→Stallings Rd will be a tunnel, stop light can still access businesses, right in, right out do U-turn through Texas-U-Turn, no stop/just merge – will be exclusive lane.
→Elevated ramp across Stallings Road starts to curve north (up and left on the map). The frontage traffic (bus 74) roads bulge out to allow our bridge structures and to get people, to get people where they want to go through that area.
→To stay on business 74, you stay on the outside, get on a slip ramp, and it will tie into 74 at Indian Trail-Fairview Road, will look like it does today.
→As the lanes curve off Hwy 74 corridor, the lanes will taper down to 4 lanes, no frontage roads at this point.
→Just under a mile in length (elevated roadway) 20-27 feet tall/height
→finer details once alternative is selected – wall designs polishing it up make it prettier
→why we looked at the elevated roadway this time, was almost 1 year ago, footprint with frontage roads, the intent is to allow businesses to have access; free facility  to adjacent property – instead of using toll roads.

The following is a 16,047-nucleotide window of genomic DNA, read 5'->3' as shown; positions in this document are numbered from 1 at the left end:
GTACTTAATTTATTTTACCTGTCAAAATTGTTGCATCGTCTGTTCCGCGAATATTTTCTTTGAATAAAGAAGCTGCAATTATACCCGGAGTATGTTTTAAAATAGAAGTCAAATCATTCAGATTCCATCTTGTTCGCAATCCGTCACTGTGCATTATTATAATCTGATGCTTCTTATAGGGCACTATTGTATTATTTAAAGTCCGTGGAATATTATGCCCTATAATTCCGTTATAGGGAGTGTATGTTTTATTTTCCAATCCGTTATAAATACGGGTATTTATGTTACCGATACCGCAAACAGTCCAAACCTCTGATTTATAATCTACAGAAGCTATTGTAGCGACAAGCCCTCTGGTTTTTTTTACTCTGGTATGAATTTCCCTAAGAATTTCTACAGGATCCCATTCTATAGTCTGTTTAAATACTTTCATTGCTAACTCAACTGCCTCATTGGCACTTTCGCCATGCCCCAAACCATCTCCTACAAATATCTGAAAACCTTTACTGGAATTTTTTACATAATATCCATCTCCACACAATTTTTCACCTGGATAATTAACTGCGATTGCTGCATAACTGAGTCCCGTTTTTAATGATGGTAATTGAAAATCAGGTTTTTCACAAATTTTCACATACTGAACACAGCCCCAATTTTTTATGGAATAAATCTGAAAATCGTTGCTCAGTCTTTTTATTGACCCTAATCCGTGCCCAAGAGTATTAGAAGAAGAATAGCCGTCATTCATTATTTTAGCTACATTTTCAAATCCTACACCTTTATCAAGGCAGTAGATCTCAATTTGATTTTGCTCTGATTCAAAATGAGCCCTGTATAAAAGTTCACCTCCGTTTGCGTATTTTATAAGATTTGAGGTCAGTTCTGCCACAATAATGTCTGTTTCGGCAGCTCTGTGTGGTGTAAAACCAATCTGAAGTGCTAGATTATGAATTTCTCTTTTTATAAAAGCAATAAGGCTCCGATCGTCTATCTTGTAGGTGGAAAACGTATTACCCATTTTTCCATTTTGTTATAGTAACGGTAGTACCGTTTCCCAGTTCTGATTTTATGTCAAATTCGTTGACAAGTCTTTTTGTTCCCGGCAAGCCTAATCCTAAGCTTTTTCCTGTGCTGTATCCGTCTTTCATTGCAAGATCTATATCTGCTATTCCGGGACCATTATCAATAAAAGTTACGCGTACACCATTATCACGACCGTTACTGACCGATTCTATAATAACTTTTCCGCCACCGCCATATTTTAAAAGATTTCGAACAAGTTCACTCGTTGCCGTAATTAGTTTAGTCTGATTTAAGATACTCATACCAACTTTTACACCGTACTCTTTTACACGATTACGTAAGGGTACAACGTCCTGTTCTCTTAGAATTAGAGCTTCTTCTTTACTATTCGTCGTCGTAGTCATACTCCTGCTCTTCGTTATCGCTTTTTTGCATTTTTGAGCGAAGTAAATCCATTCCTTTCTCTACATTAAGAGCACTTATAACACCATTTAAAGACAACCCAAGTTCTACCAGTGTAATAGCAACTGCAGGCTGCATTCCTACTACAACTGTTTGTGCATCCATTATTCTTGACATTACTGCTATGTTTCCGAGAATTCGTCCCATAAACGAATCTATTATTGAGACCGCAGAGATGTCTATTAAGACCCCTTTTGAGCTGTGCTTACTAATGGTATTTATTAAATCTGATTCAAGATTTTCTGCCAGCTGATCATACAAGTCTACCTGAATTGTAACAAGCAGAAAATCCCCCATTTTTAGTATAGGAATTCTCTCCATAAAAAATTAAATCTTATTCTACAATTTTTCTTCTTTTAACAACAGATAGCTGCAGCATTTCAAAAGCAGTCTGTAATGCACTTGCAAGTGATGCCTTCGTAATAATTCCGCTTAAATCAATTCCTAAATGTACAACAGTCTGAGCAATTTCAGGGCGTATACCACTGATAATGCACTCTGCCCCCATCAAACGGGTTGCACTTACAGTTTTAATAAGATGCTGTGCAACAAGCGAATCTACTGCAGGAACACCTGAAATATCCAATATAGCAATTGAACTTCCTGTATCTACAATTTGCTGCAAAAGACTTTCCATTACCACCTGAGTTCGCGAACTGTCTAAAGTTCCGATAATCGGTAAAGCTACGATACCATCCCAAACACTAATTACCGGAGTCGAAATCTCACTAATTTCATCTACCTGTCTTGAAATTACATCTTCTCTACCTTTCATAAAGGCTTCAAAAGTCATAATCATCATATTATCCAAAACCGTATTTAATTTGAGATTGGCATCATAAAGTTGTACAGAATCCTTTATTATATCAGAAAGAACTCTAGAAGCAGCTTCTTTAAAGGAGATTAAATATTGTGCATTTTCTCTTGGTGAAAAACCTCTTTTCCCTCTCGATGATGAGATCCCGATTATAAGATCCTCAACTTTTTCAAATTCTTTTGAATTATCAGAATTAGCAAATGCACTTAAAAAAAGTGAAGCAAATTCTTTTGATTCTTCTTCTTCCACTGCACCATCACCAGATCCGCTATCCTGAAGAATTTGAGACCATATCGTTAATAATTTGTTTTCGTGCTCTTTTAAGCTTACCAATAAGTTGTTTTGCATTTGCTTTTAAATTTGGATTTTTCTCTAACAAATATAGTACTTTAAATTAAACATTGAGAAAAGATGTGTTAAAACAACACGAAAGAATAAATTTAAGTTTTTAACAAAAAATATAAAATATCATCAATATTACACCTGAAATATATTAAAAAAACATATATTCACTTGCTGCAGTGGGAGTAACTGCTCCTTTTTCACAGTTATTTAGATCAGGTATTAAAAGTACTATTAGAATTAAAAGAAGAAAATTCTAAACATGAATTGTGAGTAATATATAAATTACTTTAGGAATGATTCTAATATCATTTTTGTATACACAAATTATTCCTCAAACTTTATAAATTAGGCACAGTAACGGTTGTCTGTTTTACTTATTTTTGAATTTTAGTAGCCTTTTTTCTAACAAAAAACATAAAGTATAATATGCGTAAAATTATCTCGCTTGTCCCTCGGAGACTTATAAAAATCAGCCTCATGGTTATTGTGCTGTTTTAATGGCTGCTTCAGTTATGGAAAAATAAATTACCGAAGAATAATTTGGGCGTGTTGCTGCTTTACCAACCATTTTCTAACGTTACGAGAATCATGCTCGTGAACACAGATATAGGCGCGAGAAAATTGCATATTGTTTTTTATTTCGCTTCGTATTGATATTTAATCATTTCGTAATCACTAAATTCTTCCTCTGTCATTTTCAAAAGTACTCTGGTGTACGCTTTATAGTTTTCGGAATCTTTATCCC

→Catch 22 – put in the frontage roads, but wipe out the business when put the bypass at grade level.
→76 business relocations – had to be a better way/to improve in order to minimize footprint and save businesses as much as they could
→Allowed the frontage roads to be right next to the bypass eliminating buffers areas. Some buffer between wall and frontage will remain.
→Some encroachment, what we are looking at is, we think that a lot of these businesses will be able to remain & operate.
→Forest Park – controlled access, Forest Park entrance will be relocated.
→Cupped Oak will be extended south (down on the map) then west to merge/connect with Forest Park Drive and then go to Stallings Road